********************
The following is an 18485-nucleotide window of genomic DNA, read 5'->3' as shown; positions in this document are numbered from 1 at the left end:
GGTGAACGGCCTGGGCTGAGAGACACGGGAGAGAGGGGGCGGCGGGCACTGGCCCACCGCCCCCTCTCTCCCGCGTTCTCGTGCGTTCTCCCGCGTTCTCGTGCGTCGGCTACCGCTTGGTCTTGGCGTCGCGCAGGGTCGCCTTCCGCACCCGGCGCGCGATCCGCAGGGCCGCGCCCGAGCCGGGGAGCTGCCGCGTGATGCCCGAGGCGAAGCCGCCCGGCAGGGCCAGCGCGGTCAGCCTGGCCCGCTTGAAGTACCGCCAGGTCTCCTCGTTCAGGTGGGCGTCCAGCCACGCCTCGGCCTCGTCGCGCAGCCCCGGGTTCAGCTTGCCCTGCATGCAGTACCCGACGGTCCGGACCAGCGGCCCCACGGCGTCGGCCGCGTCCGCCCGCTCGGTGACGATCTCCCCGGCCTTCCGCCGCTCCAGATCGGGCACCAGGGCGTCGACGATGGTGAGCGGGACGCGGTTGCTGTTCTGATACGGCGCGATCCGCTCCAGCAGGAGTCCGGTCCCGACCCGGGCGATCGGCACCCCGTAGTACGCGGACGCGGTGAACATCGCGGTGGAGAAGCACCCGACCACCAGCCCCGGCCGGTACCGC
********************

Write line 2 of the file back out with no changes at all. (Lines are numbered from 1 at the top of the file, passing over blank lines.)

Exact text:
GGTGAACGGCCTGGGCTGAGAGACACGGGAGAGAGGGGGCGGCGGGCACTGGCCCACCGCCCCCTCTCTCCCGCGTTCTCGTGCGTTCTCCCGCGTTCTCGTGCGTCGGCTACCGCTTGGTCTTGGCGTCGCGCAGGGTCGCCTTCCGCACCCGGCGCGCGATCCGCAGGGCCGCGCCCGAGCCGGGGAGCTGCCGCGTGATGCCCGAGGCGAAGCCGCCCGGCAGGGCCAGCGCGGTCAGCCTGGCCCGCTTGAAGTACCGCCAGGTCTCCTCGTTCAGGTGGGCGTCCAGCCACGCCTCGGCCTCGTCGCGCAGCCCCGGGTTCAGCTTGCCCTGCATGCAGTACCCGACGGTCCGGACCAGCGGCCCCACGGCGTCGGCCGCGTCCGCCCGCTCGGTGACGATCTCCCCGGCCTTCCGCCGCTCCAGATCGGGCACCAGGGCGTCGACGATGGTGAGCGGGACGCGGTTGCTGTTCTGATACGGCGCGATCCGCTCCAGCAGGAGTCCGGTCCCGACCCGGGCGATCGGCACCCCGTAGTACGCGGACGCGGTGAACATCGCGGTGGAGAAGCACCCGACCACCAGCCCCGGCCGGTACCGC